Tuesday, October 27, 2020

Carolina Yellow-Eyed Grass - Xyris caroliniana


Of the 24 native species of yellow-eyed grass, only Carolina yellow-eyed grass (Xyris caroliniana) is commonly white-flowered. This makes it much easier to identify in the field than the others. Carolina yellow-eyed grass is common in upland sites throughout Florida into the Florida Keys. It is found in similar upland conditions throughout much of the Southeastern Coastal Plain from east Texas north to Maryland and New Jersey.  

This perennial is characterized by its somewhat twisted linear leaves that are erect and about 12-15 inches tall. They are less than 1/4 inch wide. The base of the plants has a chestnut-brown sheath.  Flowering stems reach a mature height of about the same height as the leaves. They are produced singly from the greenish cones from summer into late fall.  Each bloom is about 1/2 inch wide. While most species in this genus open in the morning, Carolina yellow-eyed grass typically opens later in the day. They are most-often pollinated by bees.

No member of this genus is currently propagated by nurseries affiliated with FANN - The Florida Association of Native Nurseries. Look for this one in upland settings. When not in bloom and relatively obvious, it can be distinguished by its twisted narrow leaves and non-ciliated scales on the spent flower heads.

Coastalplain Yellow-eyed Grass - Xyris ambigua

Coastalplain yellow-eyed grass (Xyris ambigua) is a very common resident of open wetlands throughout Florida. As its name suggests, it also is found throughout the Southeast Coastal Plain from east Texas to Virginia.  This is a perennial with a rather robust growth form. The basal leaves are up to 16 inches in length and about 3/4 inches wide at the base. They taper to a point - as is common to all in this genus.  The base of these leaves is "slimy" to the touch and marked by dark brown striations on a creamy white surface. I was remiss in taking a photograph of this feature - something I will rectify sometime in the future.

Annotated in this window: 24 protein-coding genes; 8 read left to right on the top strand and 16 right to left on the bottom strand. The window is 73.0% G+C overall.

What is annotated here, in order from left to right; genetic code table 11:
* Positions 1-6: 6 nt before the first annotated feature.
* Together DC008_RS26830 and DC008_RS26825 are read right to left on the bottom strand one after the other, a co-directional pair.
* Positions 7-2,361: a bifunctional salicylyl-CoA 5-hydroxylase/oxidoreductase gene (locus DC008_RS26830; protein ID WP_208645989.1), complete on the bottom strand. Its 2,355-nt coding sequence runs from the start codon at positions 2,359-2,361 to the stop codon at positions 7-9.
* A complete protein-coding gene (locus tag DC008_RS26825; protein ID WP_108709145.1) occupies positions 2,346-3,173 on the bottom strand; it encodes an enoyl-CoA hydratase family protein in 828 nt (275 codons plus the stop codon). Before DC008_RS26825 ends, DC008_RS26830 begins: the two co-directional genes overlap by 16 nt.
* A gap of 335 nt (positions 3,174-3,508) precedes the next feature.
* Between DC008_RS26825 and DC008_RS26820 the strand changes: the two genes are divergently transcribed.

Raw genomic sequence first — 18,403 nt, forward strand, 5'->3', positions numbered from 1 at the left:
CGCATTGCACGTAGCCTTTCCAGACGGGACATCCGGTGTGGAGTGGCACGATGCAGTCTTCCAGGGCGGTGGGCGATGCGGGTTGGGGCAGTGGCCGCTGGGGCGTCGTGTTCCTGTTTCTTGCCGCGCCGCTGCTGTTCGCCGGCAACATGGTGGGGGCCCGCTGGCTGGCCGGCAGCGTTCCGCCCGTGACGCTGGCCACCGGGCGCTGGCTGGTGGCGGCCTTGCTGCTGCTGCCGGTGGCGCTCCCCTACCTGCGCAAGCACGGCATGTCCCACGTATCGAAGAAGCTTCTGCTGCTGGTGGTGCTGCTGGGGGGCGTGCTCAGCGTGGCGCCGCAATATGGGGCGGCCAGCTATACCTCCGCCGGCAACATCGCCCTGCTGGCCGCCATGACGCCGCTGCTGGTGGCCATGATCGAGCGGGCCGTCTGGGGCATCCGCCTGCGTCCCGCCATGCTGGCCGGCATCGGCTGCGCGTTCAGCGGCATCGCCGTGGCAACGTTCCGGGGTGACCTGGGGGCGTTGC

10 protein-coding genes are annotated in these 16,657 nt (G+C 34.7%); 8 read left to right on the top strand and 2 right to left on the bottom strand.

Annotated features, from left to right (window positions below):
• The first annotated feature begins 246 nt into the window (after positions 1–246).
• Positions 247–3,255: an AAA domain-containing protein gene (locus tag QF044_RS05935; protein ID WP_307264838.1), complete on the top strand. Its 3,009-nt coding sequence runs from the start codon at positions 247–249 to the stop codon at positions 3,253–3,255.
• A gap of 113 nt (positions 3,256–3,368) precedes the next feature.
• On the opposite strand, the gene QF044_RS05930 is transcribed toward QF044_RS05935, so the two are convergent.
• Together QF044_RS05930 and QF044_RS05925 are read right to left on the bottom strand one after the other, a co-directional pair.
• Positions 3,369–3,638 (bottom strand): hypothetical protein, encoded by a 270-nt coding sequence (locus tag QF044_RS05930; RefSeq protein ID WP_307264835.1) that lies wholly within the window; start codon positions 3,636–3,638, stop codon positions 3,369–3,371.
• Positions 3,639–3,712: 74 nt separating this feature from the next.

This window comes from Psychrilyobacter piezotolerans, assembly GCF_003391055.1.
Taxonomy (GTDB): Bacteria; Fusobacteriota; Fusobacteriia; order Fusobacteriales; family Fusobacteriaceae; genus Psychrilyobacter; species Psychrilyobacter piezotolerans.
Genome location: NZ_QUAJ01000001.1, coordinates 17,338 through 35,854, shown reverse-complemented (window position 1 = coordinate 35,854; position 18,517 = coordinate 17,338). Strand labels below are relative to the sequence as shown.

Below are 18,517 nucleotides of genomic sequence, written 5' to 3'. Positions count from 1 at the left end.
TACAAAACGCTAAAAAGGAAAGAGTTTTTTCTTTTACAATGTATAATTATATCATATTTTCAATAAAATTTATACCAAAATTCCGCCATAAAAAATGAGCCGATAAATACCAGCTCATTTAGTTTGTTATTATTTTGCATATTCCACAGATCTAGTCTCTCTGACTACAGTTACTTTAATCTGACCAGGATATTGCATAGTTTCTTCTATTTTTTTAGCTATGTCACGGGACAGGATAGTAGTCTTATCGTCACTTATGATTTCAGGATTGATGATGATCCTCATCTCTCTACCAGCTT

Flower stalks rise up to 3 feet above the basal leaves on straight stems. The flowers are produced individually on tapering cones composed of overlapping scales with noticeably fimbriate edges. As is typical for most species in this genus, the flowers are bright yellow and composed of 3 petals. Each bloom lasts just for a part of the day - opening in late morning and shriveling up by late afternoon. They are pollinated mostly by bees.
Coastalplain yellow-eyed grass is robust and showy enough to warrant commercial propagation, but I am unaware of any native plant nursery doing so at this time. It would make a striking addition to a rain garden setting or for a wetland restoration project. Perhaps this situation will change sometime in the future. Look for this robust species at the edge of moist to wet site throughout the state.


Florida Yellow-Eyed Grass - Xyris floridana

There are 24 species of native yellow-eyed grasses in Florida and they can be difficult for most to accurately identify. Florida yellow-eyed grass (Xyris floridana) is one that is rather distinctive. It is a diminutive perennial found throughout much of Florida in wetland conditions. This is a species confined to the Southeastern Coastal Plain; occurring in open wetlands from Louisiana to North Carolina. 

This plant can be distinguished from its closest relative (X. serotina) by the growth form and the coloration of the base of the leaves. Florida yellow-eyed grass normally occurs as individual plants, not dense tufts, and the base of the leaves is typically dark maroon to purple. This can be seen in the lower photograph above.Unlike many in this genus, the "cones" of flowers are small and rounded - not elliptical. These are obvious in the first photograph.

Flowering occurs on stalks that reach only about 12 inches in height. Flowers are bright yellow as is common to most species and they are produced singly in summer to fall. Pollination is most likely the result of small bees.

Yellow-eyed grasses in general are not grown commercially by nurseries affiliated with FANN - the Florida Association of Native Nurseries.  This is regrettable as they would make interesting additions to wetland plantings and restoration projects. As Florida yellow-eyed grass is so small and largely inconspicuous, it is even less likely to be offered in the future. For the die hard hobbyists, collect the tiny seed once the cones are brown and ripe ad scatter the seed on wet potting soil for best germination. Otherwise, just be content to find this species in moist to wet soils in open sunny locations.

Tuesday, October 20, 2020

Tall lespedeza - Lespedeza stuevei

Tall bush clover (Lespedeza stuevei) is a perennial legume found in most counties in north Florida. It also has been reported from most states in the eastern half of the U.S.  Throughout its range, it is most commonly found in well-drained sunny habitats and seems to especially respond to disturbances.  Legumes like this serve to enrich soils by fixing nitrogen.

As its common name suggests, it is an erect forb that can reach a mature height of 3 feet or more. The three-parted (trifoliate) leaves alternate along the stems. They are sparsely hairy and numerous.  The plants are much taller than they are wide.